Writer/director Hirokazu Kore-eda, who made a strong impression with 2018’s Shoplifters, revisits conflicting perspectives in Broker.
Shifting focus from poverty to parenthood, Kore-eda’s movie focuses on a controversy that’s created when a single mother, So-young (Lee Ji-eun), abandons her baby in a church “baby box”. The baby is received by church employee Dong-soo (Gang Dong-won) and his business partner Sang-hyun (Song Kang-ho of the Oscar winning Parasite) who both run a side-hustle that helps assign orphaned children to adults who are unable to conceive a child on their own. So-young, returning to the church after feeling regret, finds out about the secret plan and wants to be involved with the transaction.
Broker follows a road movie formula as the three central leads travel to find new potential parents for So-young’s baby, which creates an unlikely dynamic between them. While this is a routine choice for the film’s narrative, there’s no denying that it works and keeps Kore-eda’s story on track for confrontational conversations about the film’s themes.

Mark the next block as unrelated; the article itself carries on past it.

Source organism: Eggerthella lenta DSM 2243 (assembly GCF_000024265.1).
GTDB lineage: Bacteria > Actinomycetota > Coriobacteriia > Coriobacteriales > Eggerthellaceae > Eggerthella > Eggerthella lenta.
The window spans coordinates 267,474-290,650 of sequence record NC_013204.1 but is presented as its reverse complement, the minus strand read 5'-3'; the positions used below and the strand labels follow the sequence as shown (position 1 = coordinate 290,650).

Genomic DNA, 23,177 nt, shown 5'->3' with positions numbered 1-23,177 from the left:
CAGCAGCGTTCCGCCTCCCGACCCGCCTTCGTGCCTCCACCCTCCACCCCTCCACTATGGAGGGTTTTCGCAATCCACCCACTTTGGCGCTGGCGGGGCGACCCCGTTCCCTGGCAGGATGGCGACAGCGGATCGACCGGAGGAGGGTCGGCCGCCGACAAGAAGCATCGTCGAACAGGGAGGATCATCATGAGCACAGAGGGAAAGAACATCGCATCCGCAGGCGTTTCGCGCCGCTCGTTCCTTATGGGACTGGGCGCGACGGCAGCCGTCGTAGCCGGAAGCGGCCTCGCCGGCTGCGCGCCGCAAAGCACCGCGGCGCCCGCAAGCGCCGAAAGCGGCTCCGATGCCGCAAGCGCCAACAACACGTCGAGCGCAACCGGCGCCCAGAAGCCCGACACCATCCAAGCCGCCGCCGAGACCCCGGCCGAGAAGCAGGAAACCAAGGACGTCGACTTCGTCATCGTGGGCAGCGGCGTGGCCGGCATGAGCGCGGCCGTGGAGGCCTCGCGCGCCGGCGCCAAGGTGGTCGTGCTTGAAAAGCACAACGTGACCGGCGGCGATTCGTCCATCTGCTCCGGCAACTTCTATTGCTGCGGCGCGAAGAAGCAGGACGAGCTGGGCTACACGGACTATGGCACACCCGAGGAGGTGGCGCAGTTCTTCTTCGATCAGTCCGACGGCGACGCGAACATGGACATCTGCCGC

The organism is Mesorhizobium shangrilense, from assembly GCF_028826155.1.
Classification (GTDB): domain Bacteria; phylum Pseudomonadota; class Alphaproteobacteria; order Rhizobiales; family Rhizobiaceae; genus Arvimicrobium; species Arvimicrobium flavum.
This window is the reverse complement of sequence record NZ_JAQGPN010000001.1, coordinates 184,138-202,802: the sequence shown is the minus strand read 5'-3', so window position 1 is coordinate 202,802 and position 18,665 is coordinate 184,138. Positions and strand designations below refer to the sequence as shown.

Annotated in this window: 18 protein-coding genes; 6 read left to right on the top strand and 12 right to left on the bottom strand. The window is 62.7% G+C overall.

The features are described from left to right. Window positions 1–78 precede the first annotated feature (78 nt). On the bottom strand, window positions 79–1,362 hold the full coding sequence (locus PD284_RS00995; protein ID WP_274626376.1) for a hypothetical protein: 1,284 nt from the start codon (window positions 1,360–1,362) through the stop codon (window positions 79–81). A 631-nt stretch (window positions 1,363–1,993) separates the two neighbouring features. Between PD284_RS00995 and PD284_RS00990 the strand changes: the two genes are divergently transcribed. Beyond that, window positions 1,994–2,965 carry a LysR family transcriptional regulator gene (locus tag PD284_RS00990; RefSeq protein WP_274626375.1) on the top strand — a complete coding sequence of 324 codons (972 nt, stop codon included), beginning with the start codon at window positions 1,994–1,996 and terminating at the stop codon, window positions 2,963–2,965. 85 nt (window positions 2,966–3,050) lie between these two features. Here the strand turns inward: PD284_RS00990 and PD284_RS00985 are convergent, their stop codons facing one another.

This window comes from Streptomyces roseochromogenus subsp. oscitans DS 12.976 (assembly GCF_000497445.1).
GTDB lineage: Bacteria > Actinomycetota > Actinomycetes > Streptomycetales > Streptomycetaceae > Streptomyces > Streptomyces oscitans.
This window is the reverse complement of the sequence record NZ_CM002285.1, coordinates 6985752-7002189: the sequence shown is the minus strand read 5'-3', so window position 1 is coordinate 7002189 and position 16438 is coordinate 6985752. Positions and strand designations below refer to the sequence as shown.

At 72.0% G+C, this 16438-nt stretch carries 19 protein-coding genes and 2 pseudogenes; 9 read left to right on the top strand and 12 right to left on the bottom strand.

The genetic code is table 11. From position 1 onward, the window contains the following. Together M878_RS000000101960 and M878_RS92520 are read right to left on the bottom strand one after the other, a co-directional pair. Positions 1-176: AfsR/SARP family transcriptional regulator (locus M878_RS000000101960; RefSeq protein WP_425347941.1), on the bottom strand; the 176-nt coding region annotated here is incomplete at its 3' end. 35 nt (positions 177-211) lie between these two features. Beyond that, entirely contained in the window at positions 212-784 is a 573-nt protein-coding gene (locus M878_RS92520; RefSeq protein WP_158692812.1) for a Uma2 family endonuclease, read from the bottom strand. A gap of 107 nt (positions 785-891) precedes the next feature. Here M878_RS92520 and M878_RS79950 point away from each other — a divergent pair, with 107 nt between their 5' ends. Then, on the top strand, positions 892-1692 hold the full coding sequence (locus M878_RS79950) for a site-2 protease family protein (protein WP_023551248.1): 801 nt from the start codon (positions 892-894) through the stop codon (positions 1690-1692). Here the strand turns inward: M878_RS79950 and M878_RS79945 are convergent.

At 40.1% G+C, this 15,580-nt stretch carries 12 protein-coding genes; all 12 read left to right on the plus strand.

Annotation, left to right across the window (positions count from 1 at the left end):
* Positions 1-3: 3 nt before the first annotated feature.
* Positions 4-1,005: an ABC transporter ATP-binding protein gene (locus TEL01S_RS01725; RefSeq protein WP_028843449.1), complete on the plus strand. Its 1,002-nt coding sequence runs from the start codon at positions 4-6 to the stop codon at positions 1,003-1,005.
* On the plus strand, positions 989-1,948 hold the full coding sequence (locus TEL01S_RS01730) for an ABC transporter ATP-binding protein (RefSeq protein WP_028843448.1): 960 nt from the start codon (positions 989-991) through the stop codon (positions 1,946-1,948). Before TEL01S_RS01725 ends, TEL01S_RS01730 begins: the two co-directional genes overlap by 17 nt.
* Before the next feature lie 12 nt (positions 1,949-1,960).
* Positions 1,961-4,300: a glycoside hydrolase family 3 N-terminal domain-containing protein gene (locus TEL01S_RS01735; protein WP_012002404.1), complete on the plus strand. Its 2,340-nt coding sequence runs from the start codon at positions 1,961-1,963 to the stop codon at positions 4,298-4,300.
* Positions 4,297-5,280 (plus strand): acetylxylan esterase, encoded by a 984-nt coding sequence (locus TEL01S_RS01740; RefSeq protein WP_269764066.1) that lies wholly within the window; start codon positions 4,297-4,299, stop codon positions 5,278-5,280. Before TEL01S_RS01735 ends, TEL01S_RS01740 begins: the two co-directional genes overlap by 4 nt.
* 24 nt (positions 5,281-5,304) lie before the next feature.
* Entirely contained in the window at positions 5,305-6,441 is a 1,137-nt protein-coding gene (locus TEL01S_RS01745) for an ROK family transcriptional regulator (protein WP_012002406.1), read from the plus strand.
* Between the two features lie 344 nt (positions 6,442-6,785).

In a way, Broker reminded me of Alfonso Cuarón’s Y tu mamá también; only significantly less sexually charged. But unlike that influence, Broker doesn’t unfold naturally. Kore-eda creates from the heart, but the structure feels very mechanical and doesn’t want to think outside of its template. How else do you explain the obligatory inclusion of two detectives (Bae Doona, Lee Joo-young) pursuing So-young and Dong-soo? Those authoritative supporting roles only exist to drive the plot forward and raise its stakes. It’s a pressure cooker that works in a comfortable way, but feels too simplistic and conventional for an otherwise challenging and thought-provoking drama.
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Addison Wylie: @AddisonWylie
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